Federal criminal prosecution priorities announced in E.D. of Virginia

The remarks of the U.S. Attorney General may predict future federal prosecutorial activity.

The new U.S. Attorney General Jeff Sessions chose Richmond, Virginia, as the platform for announcing his priorities for the Department of Justice or DOJ. In a March 15, 2017, public address, he indicated that federal law enforcement will focus on violent crime. He said the DOJ will both support state and local law enforcement in reducing violent crime as well as focus federal resources on this goal.

National spotlight on violent crime

Sessions cited a significant increase in the violent crime rate nationally in just the past couple of years, despite that "crime rates in our country remain near historic lows." He indicated that the new, recent upward trend is likely not just a "blip" and went on to outline his plans to carry out the president's orders to "reduce crime and restore public safety."

Three-pronged goal

He outlined three priorities for federal law enforcement:

  • Federal resources will go toward stopping the "surge" in violence, including a new DOJ task force on reducing crime and evaluating federal criminal-justice resources.
  • Federal prosecutors will refocus on "systematically" prosecuting people who use firearms during criminal activity.
  • Federal law enforcement will "dismantle" "transnational cartels" that introduce drugs to feed the "heroin and opioid crisis," bringing violence. Emphasis will also be on prosecuting members of local gangs that illegally distribute the drugs.

As part of the second priority, Sessions supports the national expansion of programs like Project Exile, which was a federal strategy to reduce murder involving gun violence in Richmond. The project imposed extremely stiff sentencing for people formerly convicted of felonies who illegally carried guns. (Such a defendant is called a felon-in-possession-of-a-firearm or a FIP.)

The project also included a significant outreach program to educate the public about the stiff consequences to felons caught unlawfully with firearms. According to the National Institute of Justice, Project Exile was associated with a reduction in "firearm-related homicides" in the Richmond target area.

What does this policy mean for Virginians?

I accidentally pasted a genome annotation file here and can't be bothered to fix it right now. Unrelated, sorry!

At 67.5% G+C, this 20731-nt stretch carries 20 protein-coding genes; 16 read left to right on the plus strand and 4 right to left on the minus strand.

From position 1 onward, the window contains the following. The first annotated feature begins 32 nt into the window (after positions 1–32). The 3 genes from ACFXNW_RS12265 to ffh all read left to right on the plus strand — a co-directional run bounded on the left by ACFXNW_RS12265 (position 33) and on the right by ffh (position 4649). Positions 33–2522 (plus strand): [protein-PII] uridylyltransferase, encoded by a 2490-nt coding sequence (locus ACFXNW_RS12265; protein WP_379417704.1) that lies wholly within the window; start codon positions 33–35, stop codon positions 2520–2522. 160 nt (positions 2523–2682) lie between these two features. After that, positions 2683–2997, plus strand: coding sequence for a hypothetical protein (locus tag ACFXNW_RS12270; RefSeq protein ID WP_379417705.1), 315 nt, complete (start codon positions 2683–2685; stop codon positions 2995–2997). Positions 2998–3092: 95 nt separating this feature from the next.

The upcoming emphasis on tough prosecution of violent crimes, especially those involving drugs, firearms and gangs, may increase federal investigations, arrests, charges and prosecutions of related federal crimes. Unfortunately, a broad sweep of the community in the search for actual criminal activity may at times result in charges against the innocent or in charges inappropriately severe for the actual circumstances.

Any Virginian who suspects he or she may be under federal investigation, who has been approached by federal law enforcement or who already faces federal criminal charges should immediately speak with a criminal defense attorney. A lawyer will communicate with the prosecution and launch an investigation on behalf of the client.

The consequences of a federal criminal conviction can be devastating and lifelong. Penalties can include prison time, restitution, fines, probation and more. A felony conviction in particular may deprive a defendant of certain rights even after having served the sentence. Other negative consequences of a federal criminal record may be harm to personal and professional relationships and reputation, as well as a bar to certain jobs or professional licenses.

For these reasons, engaging an experienced criminal defense lawyer as early as possible is critical so legal counsel can launch a vigorous defense to federal charges and fight to protect the client's constitutional and legal rights at every step.

The lawyers at Timothy J. Quick, P.C., with offices in Virginia Beach and Hampton, fight for the rights of those charged with federal crimes in the Eastern District of Virginia as well as defend against misdemeanor and felony charges in state courts.